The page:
This feels outside my usual area of competence but I have correctly identified Hieracium chloranthum (Green-flowered Hawkweed) from two sites on Skye. No other species has such greenish stylose ligules. I sent one from near Sconser to David McCosh who confirmed its identity and I saw the same thing on Castle Ewen in the Fairy Glen in June. Stupidly I have no photograph to offer. This species was recorded previously on Castle Ewen in the 1880s by W.R. & E.F Linton, is known elsewhere on Skye and is widespread in northern Scotland
Archive for July, 2012
Michael Usher has been for a brief visit to Canna and armed with my list of plants not seen since before the year 2000 has knocked off 18 or 19 of them:
|Allium ursinum||Hypericum androsaemum|
|Aphanes australis||Hypericum perforatum|
|Atriplex prostrata||Myriophyllum alterniflorum*|
|Cakile maritima||Rosa canina agg.|
|Carex pendula||Rosa mollis agg.|
|Carex sylvatica||Scrophularia nodosa|
|Deschampsia cespitosa||Sonchus oleraceus|
|Euphrasia arctica ssp. borealis||Stachys sylvatica|
|Euphrasia scottica||Utricularia intermedia sens. lat.|
* to be confirmed.
Of these, I am particularly pleased with the Cakile maritima (Sea Rocket) which was last recorded on Canna in 1953.
It looks as though the Apium inundatum (Lesser Marshwort) has really gone from An t-Oban as it fills in with reeds, which is a shame as that was the only confirmed site in the vice-county. I couldn’t find any in 2009 and Michael has not found any this year.
On 14th July Nick told me that he had just seen a bluebell in flower asking if this was a late record. I said it was certainly late but could not tell if it was a record record. Anyway, it isn’t now because I found this one in flower yesterday:
Sometimes plants just do not seem to have read the books and this:
gave me a moment’s confusion before realisation dawned that it was honeysuckle.
As well as the galls of the previous post and various invertebrates and indeed vertebrates, I recorded over 200 plant taxa in a tetrad with no previous records, 143 in a tetrad with only one previous record (which I did not find) and 156 in a third where most previous records were from the other side of Loch Harport. Whilst no great rarities were spotted, the Meadale Burn is rich and varied and I found Viburnum opulus (Guelder Rose) and Prunus padus (Bird Cherry) which are both scattered on Skye in small numbers. The air quality must be good, as one would expect:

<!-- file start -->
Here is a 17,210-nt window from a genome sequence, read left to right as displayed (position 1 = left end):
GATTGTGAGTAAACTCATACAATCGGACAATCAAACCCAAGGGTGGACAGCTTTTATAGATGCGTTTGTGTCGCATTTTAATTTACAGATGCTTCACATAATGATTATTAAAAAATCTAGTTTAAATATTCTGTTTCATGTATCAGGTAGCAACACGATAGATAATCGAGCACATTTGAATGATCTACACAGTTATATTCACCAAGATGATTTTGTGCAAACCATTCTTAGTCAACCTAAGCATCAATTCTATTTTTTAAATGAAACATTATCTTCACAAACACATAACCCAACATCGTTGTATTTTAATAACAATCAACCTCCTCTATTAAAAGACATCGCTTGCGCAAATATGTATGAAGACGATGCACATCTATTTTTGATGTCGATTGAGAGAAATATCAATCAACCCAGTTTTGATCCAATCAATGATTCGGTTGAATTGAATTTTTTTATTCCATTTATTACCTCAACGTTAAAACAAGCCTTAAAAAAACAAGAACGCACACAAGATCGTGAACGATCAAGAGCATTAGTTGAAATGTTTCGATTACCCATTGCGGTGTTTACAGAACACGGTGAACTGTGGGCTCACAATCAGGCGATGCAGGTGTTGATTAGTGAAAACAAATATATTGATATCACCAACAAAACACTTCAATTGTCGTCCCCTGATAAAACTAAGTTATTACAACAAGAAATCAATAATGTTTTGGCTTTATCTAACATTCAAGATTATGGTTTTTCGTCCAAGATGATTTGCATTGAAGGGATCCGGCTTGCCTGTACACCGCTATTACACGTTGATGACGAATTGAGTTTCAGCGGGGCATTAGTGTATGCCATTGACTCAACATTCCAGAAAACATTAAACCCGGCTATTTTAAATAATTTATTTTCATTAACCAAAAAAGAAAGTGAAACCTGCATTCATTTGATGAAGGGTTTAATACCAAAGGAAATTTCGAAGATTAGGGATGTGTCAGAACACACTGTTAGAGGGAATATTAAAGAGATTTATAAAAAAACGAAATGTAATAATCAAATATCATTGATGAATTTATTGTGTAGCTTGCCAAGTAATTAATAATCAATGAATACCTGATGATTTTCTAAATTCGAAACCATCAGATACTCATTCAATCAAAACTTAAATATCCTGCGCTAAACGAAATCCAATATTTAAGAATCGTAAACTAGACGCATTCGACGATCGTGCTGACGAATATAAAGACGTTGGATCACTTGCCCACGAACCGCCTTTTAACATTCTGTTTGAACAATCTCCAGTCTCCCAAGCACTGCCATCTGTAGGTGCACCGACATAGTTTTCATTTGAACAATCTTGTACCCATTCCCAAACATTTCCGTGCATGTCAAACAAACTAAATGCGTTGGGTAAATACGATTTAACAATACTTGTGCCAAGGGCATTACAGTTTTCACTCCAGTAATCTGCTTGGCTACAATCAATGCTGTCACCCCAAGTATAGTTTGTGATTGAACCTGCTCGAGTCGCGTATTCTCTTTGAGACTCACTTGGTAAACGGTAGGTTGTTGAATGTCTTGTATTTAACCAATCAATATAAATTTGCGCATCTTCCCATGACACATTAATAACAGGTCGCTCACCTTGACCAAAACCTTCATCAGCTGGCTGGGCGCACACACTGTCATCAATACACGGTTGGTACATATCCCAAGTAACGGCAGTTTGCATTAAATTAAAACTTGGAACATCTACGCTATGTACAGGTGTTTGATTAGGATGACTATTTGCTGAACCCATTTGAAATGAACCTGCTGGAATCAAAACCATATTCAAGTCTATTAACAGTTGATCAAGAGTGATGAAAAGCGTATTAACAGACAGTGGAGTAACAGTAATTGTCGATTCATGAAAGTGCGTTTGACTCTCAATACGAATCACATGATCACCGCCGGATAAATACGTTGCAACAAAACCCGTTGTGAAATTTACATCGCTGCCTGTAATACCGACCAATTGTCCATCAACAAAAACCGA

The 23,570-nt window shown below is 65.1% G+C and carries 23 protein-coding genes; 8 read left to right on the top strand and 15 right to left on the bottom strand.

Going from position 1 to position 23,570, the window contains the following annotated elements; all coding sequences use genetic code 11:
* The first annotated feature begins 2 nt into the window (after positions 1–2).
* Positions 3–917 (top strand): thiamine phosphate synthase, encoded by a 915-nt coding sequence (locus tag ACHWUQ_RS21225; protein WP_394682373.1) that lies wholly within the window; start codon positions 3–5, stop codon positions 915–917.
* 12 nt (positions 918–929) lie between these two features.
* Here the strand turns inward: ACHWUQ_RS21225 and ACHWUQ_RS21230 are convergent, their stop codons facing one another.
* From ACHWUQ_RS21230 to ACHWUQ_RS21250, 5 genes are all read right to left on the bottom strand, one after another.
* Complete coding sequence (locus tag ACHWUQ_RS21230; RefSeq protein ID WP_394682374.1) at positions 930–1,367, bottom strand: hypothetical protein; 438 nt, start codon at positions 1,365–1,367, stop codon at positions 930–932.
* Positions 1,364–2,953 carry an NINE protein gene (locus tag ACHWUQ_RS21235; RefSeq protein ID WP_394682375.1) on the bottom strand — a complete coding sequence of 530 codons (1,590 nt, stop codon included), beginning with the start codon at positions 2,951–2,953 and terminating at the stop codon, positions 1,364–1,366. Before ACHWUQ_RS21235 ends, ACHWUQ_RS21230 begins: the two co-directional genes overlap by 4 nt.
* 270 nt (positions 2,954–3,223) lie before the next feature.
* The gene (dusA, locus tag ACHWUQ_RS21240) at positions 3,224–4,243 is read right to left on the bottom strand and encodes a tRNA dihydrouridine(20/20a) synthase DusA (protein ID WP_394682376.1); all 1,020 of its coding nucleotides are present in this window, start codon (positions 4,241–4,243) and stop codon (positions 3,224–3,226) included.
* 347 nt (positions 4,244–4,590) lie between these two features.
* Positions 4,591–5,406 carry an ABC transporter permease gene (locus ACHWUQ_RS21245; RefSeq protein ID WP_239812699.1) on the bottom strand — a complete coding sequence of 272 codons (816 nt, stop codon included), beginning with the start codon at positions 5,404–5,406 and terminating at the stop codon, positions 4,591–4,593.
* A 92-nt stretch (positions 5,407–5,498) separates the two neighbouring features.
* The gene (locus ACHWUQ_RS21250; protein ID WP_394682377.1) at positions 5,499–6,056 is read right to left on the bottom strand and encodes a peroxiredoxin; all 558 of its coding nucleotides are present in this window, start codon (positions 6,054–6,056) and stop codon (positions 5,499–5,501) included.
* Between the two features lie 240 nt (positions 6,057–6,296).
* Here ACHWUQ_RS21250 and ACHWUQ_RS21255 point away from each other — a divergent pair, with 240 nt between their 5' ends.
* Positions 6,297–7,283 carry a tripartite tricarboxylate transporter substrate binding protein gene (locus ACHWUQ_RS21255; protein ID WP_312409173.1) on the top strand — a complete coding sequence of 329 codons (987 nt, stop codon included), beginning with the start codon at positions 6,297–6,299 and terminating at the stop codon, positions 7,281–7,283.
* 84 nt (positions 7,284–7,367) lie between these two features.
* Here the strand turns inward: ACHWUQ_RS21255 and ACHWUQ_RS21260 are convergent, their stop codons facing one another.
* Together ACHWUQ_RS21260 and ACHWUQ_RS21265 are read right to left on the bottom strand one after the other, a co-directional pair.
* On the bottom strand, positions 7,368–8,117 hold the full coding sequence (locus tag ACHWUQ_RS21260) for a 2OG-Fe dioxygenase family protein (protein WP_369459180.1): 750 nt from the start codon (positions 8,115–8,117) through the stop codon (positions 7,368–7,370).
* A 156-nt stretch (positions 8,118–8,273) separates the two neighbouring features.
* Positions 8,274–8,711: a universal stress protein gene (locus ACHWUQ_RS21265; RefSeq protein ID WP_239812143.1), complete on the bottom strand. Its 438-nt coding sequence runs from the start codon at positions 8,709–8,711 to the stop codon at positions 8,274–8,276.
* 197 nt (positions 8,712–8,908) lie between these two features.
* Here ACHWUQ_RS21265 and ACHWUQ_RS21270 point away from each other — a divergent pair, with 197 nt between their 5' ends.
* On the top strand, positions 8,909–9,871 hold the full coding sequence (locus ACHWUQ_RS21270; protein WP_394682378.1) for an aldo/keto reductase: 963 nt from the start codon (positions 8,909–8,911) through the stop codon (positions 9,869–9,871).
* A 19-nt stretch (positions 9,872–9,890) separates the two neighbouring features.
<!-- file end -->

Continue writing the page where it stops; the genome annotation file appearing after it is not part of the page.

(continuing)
I also found three plants of Escallonia macrantha (Escallonia) in the burn gorge well away from habitation or a road, presumably having travelled downstream from a house or dumped roadside garden rubbish. I notice that whilst recorded for Raasay, Rum, Eigg and Muck this is actually the first record for Skye, though I feel it will have escaped elsewhere.
By the shore I spotted Agrimonia procera (Fragrant Agrimony) which again is infrequent, though some earlier records for the apparently also infrequent Agrimonia eupatoria (Agrimony) might need checking.
More on today’s activities around Meadale, south of Struan on Skye later, but for now Gall News:
These galls are on Alnus glutinosa (Alder) and are caused by the gall mite Eriophyes inangulis. They grow in the angles between the midrib of the leaf and the side veins.
Also on alder was Taphrina alni (Alder Tongue) which grows on female cones:
On Urtica dioica (Common Nettle) I found a different gall from my usual rust Puccinia urticata, this one caused by a small Cecid fly, Dasineura urtica:
I also spotted a gall on Galium aparine (Goosegrass/Cleavers/Sticky Willie etc) caused by the mite Cecidophyes galii, but have no photo of it.
We visited Bornesketaig, North of Uig this afternoon and had a look at a garden fighting bravely against difficult exposed coastal conditions. Five species were added to the record list for that tetrad. In the garden was this incredibly friendly Brown Hare:
At least four plants of Linaria vulgaris (Common Toadflax) have appeared in our garden. Until they flowered I had assumed that they were Linaria purpurea (Purple Toadflax) which we have had for years.
This is not really a plant of North-west Scotland and is not recorded from VC104.
The weekend was taken up by a workshop based in Ullapool on the critical group of the genus Alchemilla (Lady’s-mantles). The most interesting thing to me was the presence of lots of Alchemilla glaucescens (Silky Lady’s-mantle) on the Durness limestone near Ullapool and Inchnadamph.
Given the extensive Durness limestone on Skye, there has to be a chance of finding this Nationally Scarce plant in VC 104.
I had hoped to see A. glomerulans (Clustered Lady’s-mantle) in the wild as well but had to be content with a specimen in a pot plus some bits from a garden-grown plant. We have one recent record from Eigg but again, I would expect it to be elsewhere.
I took a look at the river called Abhuinn Torra-mhichaig near Sconser where seven years ago I had noticed these two alpines at an altitude of 20m:
As you can see they are still flourishing.
Nearby three plants of Carex panicea (Carnation Sedge) were infected with the smut Anthracoidea paniceae:
Richard Moore sent me this picture from beside Loch Eadar ad Bhaile, Raasay.
Whilst obviously a dragonfly nymph, the question is which one? Jonathan Willet and Barbara Macritchie are agreed that it is the gravel-encrusted larva of Cordulegaster boltonii (Golden-ringed Dragonfly).